Aryl azide-sulfonamide hybrids induce cellular apoptosis: synthesis and preliminary screening of their cytotoxicity in human HCT116 and A549 cancer cell lines

  • Ahmed El-Kardocy
  • Muhamad Mustafa
  • Esam R. Ahmed
  • Samy Mohamady
  • Yaser A. MostafaEmail author
Original Research


Simple, small, drug-like molecules bearing aryl azide and aryl sulfonamide moieties were designed and synthesized. The cytotoxic activity of these compounds was measured on colon cancer HCT116, lung cancer A549, and normal fibroblast cells F180 cell lines. All the synthesized compounds showed a significant cytotoxic activity below 100 µM in both HCT116 and A549 cells. Compounds 10e and 10f exhibited the most potent activity with IC50 values of 2.20 and 6.27 µM on A549 and HCT116 cells, respectively. Also, compounds 10e and 10f showed significant tumor selectivity on HCT116 and A549 cell lines when compared with the reference cytotoxic agent staurosporine. This indicated the promising safety of these compounds on normal cells. In addition, flow cytometry studies showed that HCT116 cell lines treated with the most active compound 10f were arrested in the G2/M phase of the cell cycle. 10f boosted both early and late apoptosis at HCT116 cells. A hypothetical pharmacophore model was built using 14 reported potent carbonic anhydrase I inhibitors. The pharmacophoric study revealed that the tested sulfonamide derivatives 10e and 10f showed significant fitting on the pharmacophore query with reasonable RMSD values. Molecular docking study showed a chelation reaction with the key Zn atom, in addition to different hydrogen bonding, and van der Waals interactions with several important amino acids inside the CA Ι active site.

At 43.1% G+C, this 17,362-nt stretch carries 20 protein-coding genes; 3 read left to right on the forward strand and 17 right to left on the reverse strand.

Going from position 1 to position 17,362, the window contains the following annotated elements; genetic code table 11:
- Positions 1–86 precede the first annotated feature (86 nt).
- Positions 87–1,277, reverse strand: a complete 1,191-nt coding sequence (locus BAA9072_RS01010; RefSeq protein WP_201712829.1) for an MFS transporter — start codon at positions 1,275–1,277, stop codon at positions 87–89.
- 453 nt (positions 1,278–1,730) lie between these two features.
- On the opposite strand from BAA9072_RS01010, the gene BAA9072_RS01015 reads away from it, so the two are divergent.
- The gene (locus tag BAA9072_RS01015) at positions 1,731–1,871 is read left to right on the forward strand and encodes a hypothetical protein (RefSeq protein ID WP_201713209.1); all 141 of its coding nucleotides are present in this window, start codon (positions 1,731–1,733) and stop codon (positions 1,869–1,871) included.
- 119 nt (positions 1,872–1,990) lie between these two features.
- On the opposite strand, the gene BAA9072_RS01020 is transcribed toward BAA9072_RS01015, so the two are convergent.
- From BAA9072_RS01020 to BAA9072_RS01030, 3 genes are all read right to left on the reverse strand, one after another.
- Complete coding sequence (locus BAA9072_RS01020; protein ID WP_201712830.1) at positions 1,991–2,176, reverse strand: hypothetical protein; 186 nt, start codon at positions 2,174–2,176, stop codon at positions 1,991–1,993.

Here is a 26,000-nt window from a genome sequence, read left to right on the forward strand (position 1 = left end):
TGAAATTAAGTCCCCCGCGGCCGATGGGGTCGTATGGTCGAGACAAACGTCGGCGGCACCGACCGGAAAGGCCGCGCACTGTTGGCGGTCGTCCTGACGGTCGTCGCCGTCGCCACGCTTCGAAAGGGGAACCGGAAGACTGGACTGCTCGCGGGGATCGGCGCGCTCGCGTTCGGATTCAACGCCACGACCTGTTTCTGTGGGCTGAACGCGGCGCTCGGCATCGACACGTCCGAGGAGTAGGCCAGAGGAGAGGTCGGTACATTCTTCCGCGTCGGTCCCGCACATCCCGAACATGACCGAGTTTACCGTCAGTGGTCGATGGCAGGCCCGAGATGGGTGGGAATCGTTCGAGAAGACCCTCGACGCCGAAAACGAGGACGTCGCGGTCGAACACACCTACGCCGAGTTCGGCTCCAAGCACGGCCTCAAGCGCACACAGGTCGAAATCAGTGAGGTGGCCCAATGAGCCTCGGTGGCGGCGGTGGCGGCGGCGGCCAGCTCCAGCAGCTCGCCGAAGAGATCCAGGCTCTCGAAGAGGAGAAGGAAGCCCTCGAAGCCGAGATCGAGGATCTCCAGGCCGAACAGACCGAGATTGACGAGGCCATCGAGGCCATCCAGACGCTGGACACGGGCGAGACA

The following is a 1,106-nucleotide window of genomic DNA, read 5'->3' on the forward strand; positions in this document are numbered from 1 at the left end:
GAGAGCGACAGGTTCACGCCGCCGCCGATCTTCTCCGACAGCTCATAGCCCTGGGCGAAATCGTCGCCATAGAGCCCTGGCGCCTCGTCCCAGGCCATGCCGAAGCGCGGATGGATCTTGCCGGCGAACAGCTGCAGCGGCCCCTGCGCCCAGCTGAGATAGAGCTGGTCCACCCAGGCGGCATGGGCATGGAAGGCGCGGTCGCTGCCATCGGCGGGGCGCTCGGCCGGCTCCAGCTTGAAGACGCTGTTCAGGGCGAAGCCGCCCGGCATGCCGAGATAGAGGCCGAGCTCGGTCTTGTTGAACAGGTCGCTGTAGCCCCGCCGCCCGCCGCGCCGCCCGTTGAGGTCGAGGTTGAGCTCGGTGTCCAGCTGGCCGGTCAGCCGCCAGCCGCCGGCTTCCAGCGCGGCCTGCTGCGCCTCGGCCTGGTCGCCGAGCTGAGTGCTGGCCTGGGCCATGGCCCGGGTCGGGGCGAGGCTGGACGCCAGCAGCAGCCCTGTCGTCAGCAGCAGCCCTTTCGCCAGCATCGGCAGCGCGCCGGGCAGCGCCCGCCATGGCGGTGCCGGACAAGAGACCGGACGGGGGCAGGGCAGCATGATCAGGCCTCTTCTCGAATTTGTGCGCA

Sulfonamides Cytotoxicity Carbonic anhydrase Molecular docking Pharmacophoric study 



The authors extend their appreciation to faculty of Pharmacy, the British University in Egypt and the Pharmaceutical Organic Chemistry Department, Faculty of Pharmacy, Assiut University for their support to synthesis these azide-sulfonamides and perform the preliminary cytotoxic studies. Special thanks to Assoc. Prof. Ahmed S. Aboraia for helping in performing the pharmacophoric study.

Compliance with ethical standards

Conflict of interest

The authors declare that they have no conflict of interest.


  1. Alaoui S, Dufies M, Driowya M, Demange L, Bougrin K, Robert G et al. (2017) Synthesis and anti-cancer activities of new sulfonamides 4-substituted-triazolyl nucleosides. Bioorg Med Chem Lett 27(9):1989–1992CrossRefGoogle Scholar
  2. Arslan O, Çakir Ü, Uğraş H (2002) Synthesis of new sulfonamide inhibitors of carbonic anhydrase. Biochemistry 67(9):1055–1057Google Scholar
  3. Bagheri F, Safarian S, Eslaminejad MB, Sheibani N (2014) Stable overexpression of DNA fragmentation factor in T-47D cells: sensitization of breast cancer cells to apoptosis in response to acetazolamide and sulfabenzamide. Mol Biol Rep 41(11):7387–7394. CrossRefGoogle Scholar